UC Berkeley’s Morrison Library was piled high with readers hopeful to gain a spot at Lunch Poems’ noontime poetry reading Thursday, featuring Nobel and Pulitzer Prize winning poet Louise Glück.
Berkeley students and community members peered down from the second level at the crowd of listeners that filled every couch, chair and floor space possible. Some eager viewers perched outside, peering through the windows facing Memorial Glade to look in on the room. Even more viewers stood outside, still lined up and unable to get in as the event hit capacity.
“You hear a reading like this and you’re intensely aware that there’s hundreds of people clamoring at the windows to be here,” said Noah Warren, interim director of Lunch Poems. “You can’t experience the poems aside from and independent from the context, so of course everyone was hanging on her word.”
Warren, a poet and longtime friend of Glück’s, said he first met Glück 15 years ago as an undergraduate student at Yale University taking a creative writing workshop. Glück is still a mentor to him now, he said, and has always been a master of her craft.
Glück’s mastery of poetry is marked not only by the large crowd she draws but, as Warren said, by her status as the recipient of “every prize known to man.” Glück has received a Pulitzer Prize, National Book Award, Bollingen Prize and Nobel Prize in Literature, according to Warren. During Lunch Poems, Glück read an excerpt from her most recent collection “Winter Recipes from the Collective.”
“I just enjoyed being able to focus on what she was saying,” said event attendee Alisha Dietzman. “She’s a very striking reader.”
Dietzman has been a fan of Glück’s since encountering her as an undergraduate student, she said. She took a day off of work and drove to campus from Sacramento to attend the event.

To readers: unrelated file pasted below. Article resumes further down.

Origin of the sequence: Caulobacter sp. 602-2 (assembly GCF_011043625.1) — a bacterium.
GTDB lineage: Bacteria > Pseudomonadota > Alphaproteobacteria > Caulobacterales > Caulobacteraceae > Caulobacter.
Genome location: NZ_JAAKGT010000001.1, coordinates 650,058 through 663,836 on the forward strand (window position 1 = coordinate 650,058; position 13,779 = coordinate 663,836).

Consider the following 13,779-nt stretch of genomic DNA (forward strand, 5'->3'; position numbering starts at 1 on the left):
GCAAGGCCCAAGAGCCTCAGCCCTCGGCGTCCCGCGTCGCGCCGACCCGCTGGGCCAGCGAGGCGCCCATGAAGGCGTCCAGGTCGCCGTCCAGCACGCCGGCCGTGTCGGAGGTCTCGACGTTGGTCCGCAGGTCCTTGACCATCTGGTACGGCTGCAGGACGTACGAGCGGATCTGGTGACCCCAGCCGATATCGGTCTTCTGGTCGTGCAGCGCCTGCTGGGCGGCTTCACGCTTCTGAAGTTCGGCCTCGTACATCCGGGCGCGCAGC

Glück read recent works, including “Poem” and a two-part poem “A Travel Diary” and “The Story of the Passport.” Glück possesses a dry wit, heard by the occasional chuckle from the audience. She continued with more poems from her recent collection including “Winter Journey,” “A Sentence,” “A Children’s Story” and “Song” — the final poem of the event, which Glück said was inspired by a dream.
The last three poems, Glück said, she wrote during the “agonizing” start to the pandemic. Henry HeartSong, an audience member, said he enjoyed the final poem of the event, “Song,” the most.
“She’s got severity, a kind of seriousness and an obvious mastery of the art,” Warren said.
Warren said Lunch Poems is a way for poetry to be welcoming, and it needs the warm, domestic environment that Morrison Library provides.
Warren noted the importance of accessibility to poetry for the field to grow. He explained poetry can seem intimidating, like a secret art “puzzle.” Warren said poets like Glück, who aim to communicate, make poetry real.
“We want it to feel intimate,” Warren said, describing Lunch Poems at Morrison Library. “We want people to feel like poetry is alive and in a salon-like setting — they have access to it.”